Changes to Asbestos Analysis

Most analysis of asbestos air samples follows NIOSH (National Institute for Occupational Safety and Health) method 7400, which is a fiber counting method and follows the OSHA regulations for personnel exposure monitoring.  NIOSH is currently revising the method in hopes of improving accuracy and precision in fiber counting.  No changes have yet been confirmed.  The current method calls for phase-contrast microscopy (PCM) at a magnification of 400x.  With PCM, a portion of the mixed cellulose ester (MCE) filter is removed and mounted on a slide.  The filter is collapsed by acetone vapor and triacetin resin to make the filter transparent.  In short, PCM makes the transparent fibers visible because they have a different refractive index (they bend light differently) than the filter media.

PCM cannot distinguish between asbestos fibers and non-asbestos fibers.  The microscopist counts all fibers in a field (portion of the filter) that have a minimum length of 5 microns, a minimum diameter of 0.25 um and a length to width ratio of at least 3:1.  A graticule in the microscope eyepiece has gradations to assist with the accurate sizing of the fiber.  Asbestos fibers often occur in bundles of fibrils and the whole bundle is counted as one fiber.  According to the method, microscopists must count least 20 fields and stop counting when they have counted 100 fibers, or when they have reached 100 fields, whatever comes first.  The average number of fibers per graticule field is used to determine the number of fibers on the filter.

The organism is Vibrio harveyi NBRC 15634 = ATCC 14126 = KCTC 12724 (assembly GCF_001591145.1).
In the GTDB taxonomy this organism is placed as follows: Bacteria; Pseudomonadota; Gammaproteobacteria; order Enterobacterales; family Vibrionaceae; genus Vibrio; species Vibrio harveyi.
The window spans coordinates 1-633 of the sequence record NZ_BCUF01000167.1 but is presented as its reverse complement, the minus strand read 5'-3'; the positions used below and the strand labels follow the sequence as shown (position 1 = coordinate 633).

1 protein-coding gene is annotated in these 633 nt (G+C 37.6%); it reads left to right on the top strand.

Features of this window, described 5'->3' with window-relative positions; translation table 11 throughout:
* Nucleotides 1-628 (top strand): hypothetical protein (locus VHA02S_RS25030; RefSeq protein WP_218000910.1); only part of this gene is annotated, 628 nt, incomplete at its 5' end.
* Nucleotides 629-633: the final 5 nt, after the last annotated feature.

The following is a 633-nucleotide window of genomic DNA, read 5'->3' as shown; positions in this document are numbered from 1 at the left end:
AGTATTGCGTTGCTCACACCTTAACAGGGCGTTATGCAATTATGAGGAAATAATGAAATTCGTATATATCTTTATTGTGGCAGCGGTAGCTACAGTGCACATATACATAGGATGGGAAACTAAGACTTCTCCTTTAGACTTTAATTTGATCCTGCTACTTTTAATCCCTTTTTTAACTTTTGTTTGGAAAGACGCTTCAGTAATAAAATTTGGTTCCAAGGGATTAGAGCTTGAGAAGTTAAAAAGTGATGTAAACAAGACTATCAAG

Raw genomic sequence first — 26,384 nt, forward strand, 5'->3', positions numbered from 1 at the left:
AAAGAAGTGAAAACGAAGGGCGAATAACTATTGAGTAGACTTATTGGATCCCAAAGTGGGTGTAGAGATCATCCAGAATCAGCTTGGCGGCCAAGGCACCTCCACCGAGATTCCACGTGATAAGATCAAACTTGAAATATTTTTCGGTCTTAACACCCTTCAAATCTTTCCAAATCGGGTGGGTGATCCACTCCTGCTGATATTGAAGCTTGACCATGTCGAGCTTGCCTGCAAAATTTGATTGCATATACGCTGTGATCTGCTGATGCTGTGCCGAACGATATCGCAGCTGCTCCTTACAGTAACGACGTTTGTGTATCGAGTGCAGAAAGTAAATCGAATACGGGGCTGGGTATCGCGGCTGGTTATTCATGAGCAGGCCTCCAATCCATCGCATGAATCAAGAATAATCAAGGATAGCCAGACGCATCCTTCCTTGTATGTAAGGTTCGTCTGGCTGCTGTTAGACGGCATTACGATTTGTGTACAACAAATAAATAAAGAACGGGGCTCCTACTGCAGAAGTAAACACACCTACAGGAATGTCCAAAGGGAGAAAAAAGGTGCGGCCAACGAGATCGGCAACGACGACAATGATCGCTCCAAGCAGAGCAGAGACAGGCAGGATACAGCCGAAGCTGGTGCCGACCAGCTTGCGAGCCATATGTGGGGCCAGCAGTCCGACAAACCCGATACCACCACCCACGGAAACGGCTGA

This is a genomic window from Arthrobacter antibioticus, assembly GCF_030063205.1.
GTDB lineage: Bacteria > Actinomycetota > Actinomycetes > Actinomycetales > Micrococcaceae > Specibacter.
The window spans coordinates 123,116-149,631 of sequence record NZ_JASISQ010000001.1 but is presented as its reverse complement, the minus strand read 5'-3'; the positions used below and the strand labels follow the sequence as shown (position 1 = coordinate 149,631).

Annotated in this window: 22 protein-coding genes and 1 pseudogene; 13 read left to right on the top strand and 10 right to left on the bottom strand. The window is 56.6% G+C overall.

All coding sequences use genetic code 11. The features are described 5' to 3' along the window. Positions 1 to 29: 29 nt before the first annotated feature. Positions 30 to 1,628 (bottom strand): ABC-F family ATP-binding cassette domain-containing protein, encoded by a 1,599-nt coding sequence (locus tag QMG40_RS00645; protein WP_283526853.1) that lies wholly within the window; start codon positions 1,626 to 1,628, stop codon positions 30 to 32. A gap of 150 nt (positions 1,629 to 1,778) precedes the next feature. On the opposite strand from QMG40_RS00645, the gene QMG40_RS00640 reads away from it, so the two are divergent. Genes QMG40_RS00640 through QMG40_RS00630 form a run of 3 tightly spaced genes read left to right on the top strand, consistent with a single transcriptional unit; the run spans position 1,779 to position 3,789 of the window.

NIOSH 7400 requires that microscopists examine an in-house reference slide (reference samples with a range of fiber loadings).  This is not a standardized reference slide however.  The counts from the reference slide must be within established limits before the microscopist can analyze field samples.  In addition, OSHA requires all laboratories to participate in a round robin testing program with at least two other laboratories using reference samples.  The American Industrial Hygiene Association Proficiency Analytical Testing Program (PAT) is a means of independently verifying laboratories’ ability to provide quality data.  PAT testing is conducted quarterly.

The revised NIOSH method will introduce a verification process involving reference slides with relocatable fields.  Essentially taking the AIHA PAT program a step further by having reference slides that will enable microscopists to look at the same area of a slide as another microscopist.  This should ensure greater precision and accuracy.  Studies have suggested that the use of standardized reference slides can improve the precision of counting and provide an effective training aid for analysts.  This should also reduce the likelihood of bias between analysts with respect to fiber length and partial fibers within a field.  Martin Harker, chief of NIOSH Exposure Assessment Branch states that giving analysts a slide where they are told what they are going to see and asking them to look and examine will encourage the analysts to take more time, leading to better and more consistent results.

Another change to the method will allow the laboratory the option of using dimethylformamide solution and a synthetic resin called Euparal.  Euparal produces a long-lasting mount that allows long-term archiving of slides.  Acetone/triacetin can still be used, but this is just an alternative method for the laboratory to preserve the sample.

We suspect that these changes may result in requiring more time by the analyst to read samples.  Therefore the number of samples that can be analyzed by a microscopist over a period of time may decrease, which may also increase costs.  It is unknown how the quality control requirements might affect microscopists who analyze samples on a job site, such as what may occur during a large abatement project.  However, the likely improvement in precision and accuracy appear to outweigh the disadvantages.